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    Thank you for writing this Andrew. It is a problem that has been on my mind on and off for a while. But you don’t solve it entirely. If you wait with doing eggs until chickens and flour is done, then you are potentially wasting time there. If chickens finish early, then of course it’d be faster to let the computer finish flour while starting on the eggs.

    I’m interested in what an optimal algorithm for this problem would look like. I feel like the problem must be common enough that it has been solved many times, but all googling ever gets me is topological sorting and no mention of parallel anything.

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      Great question! I think that the strategy that I described in the post is only useful for building static execution plans that can be run just using loops and WaitGroup (or similar). To come up with an optimal plan, you would want to build something like a dataflow graph. I am pretty sure that you could use a similar Graph data structure, but instead of performing a topological sort, you would kick off a process that would run the leaves, and whenever one completes, you could remove it and check to see if there are any new leaves to run. Thre are better ways to create a dataflow graph though. Maybe that should be my next post!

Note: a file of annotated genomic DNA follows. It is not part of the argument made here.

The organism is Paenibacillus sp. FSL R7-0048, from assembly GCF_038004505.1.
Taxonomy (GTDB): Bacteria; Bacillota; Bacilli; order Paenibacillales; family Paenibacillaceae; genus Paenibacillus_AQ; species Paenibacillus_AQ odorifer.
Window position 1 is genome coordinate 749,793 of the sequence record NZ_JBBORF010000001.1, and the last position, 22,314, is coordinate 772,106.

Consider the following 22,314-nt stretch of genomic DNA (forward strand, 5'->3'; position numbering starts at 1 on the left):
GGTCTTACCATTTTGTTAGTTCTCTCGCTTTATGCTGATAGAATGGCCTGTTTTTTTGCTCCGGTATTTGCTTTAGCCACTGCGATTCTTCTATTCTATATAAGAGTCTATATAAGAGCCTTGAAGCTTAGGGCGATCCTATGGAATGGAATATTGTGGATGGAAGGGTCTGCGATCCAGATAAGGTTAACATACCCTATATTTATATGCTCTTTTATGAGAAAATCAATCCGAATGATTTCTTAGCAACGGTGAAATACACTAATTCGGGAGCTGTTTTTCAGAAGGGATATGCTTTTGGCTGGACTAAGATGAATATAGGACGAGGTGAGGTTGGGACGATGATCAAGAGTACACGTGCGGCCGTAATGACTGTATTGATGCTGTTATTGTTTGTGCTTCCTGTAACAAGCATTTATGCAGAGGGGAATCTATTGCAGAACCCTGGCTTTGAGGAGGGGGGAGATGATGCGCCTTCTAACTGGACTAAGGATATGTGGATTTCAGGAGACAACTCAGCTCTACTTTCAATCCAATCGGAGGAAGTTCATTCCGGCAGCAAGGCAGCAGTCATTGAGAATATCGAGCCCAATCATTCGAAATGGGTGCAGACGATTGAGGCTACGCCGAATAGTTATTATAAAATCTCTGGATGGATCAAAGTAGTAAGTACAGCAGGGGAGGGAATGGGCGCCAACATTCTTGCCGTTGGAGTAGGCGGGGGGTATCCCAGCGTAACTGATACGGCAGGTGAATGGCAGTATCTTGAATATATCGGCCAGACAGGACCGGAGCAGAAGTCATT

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        In a system at $JOB we do exactly that. When one task finishes, we loop through all remaining tasks to see if there is a new one ready. It works perfectly because there aren’t that many nodes. … But of course… if instead of 50 nodes, we had 50K?

        Data Flow Graphs seem to be the term I have been looking for. Thank you! :)

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        IIRC these are “scheduling problems”. You’d want to look at constraint solvers and operations research. I know MiniZinc has a builtin for scheduling but assumes no dependencies on tasks; you can add that on top manually.